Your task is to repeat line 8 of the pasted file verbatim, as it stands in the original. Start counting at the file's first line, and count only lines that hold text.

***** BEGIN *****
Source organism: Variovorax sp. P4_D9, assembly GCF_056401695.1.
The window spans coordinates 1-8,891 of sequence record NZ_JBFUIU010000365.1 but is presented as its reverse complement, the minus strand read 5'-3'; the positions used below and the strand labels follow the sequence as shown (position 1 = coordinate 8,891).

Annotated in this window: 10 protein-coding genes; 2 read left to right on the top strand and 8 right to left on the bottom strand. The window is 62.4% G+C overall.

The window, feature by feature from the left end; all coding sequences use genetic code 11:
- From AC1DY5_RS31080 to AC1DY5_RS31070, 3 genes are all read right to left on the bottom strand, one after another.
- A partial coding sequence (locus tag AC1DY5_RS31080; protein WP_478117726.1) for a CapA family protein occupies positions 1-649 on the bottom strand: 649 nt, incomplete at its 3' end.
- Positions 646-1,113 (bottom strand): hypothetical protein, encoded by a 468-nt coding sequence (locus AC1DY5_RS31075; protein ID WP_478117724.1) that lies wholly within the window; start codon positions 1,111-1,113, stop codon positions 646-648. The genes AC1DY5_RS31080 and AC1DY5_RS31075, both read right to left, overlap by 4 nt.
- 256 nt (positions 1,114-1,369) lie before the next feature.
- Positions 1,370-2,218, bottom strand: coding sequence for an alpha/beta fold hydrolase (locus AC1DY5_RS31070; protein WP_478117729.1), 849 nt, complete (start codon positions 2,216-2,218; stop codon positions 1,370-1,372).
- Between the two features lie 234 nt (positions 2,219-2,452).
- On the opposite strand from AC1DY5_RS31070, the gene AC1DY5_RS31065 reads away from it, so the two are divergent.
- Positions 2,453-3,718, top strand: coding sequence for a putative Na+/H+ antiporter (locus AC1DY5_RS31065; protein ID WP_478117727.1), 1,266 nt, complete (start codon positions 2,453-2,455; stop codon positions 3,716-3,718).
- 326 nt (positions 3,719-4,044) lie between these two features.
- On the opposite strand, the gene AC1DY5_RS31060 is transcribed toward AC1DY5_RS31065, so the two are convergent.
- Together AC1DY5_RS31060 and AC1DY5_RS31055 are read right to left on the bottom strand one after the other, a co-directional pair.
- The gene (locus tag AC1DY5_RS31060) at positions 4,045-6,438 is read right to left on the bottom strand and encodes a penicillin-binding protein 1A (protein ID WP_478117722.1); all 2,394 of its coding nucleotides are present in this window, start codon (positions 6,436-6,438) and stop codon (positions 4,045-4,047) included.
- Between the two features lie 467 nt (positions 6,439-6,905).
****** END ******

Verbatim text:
- 256 nt (positions 1,114-1,369) lie before the next feature.